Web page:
MC CHRIS This Libertyville-bred nerdcore rapper got his big break in 2001, when "Fett's Vette"--which recasts supercool Star Wars bounty hunter Boba Fett as a trash-talking gangsta ("Think you can cook? I got a grappling hook")--made it onto an episode of Sealab 2021. Three albums later, he's covered everything from robot dogs to Robo' trippin', but he's probably still best known for his adenoidal voice work on the Cartoon Network's Adult Swim lineup: he was whiny intern Hesh Hepplewhite on Sealab, and on Aqua Teen Hunger Force he was MC Pee Pants, a conniving, diaper-wearing, vaguely Chris Rock-sounding giant spider (who was killed and reincarnated as a diaper-wearing cow, then killed and reincarnated as, alas, a diaper-wearing nursing-home resident). His songs as Pee Pants--"I Want/Need Candy," "4 Da Shorteez"--are pretty representative of the rapid-fire, shock-and-awe jackassery on the albums. But despite the undeniable whiff of Yankovic in his pulpcult-choked rhymes, here and there they could pass for, say, MF Doom's, at least as far as their content goes--and his DJ, John Ferrell, isn't too shabby either. Tha 446 and Former Fat Boys open. 10 PM, Double Door, 1572 N. Milwaukee, 773-489-3160 or 312-559-1212, $10 in advance, $12 at the door. --Brian Nemtusak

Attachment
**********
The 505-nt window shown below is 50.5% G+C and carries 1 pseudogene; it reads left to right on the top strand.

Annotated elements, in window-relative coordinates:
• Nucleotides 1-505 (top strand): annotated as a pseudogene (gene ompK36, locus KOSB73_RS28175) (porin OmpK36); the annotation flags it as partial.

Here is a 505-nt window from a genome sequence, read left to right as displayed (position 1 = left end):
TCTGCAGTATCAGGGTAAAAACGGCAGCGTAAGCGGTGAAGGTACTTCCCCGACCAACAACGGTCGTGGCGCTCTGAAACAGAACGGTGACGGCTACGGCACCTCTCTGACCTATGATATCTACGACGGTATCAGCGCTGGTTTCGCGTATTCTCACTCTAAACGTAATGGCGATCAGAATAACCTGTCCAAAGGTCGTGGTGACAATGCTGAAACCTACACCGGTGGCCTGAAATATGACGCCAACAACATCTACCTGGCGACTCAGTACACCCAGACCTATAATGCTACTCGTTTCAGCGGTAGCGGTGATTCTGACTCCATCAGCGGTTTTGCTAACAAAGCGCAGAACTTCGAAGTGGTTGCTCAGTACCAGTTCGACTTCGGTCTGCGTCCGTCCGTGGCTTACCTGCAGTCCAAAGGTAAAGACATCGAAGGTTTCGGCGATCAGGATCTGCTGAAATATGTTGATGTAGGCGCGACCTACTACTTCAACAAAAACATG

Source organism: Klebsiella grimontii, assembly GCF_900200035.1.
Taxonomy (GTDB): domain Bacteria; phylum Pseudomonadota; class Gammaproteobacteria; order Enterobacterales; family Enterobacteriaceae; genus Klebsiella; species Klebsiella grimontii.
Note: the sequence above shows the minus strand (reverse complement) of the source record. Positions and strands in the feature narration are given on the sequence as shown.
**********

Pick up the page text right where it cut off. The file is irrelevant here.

PLANES MISTAKEN FOR STARS Too often a support act, these touring machines are headlining this summer--it's nice to see them emerge from the sea of posthardcore second-stringers, as last year's Up in Them Guts (No Idea) suggests they should. Their distinguishing feature is the density of their tangled sound; following individual threads of roaring skreek in, say, "Belly Full of Hell" is like trying to unsnag a snarl of hair stuck on a briar in a windstorm. Smoke or Fire, Glass and Ashes, and Valley Arena open. 6 PM, Bottom Lounge, 3206 N. Wilton, 773-975-0505 or 866-468-3401, $10. All ages. --Monica Kendrick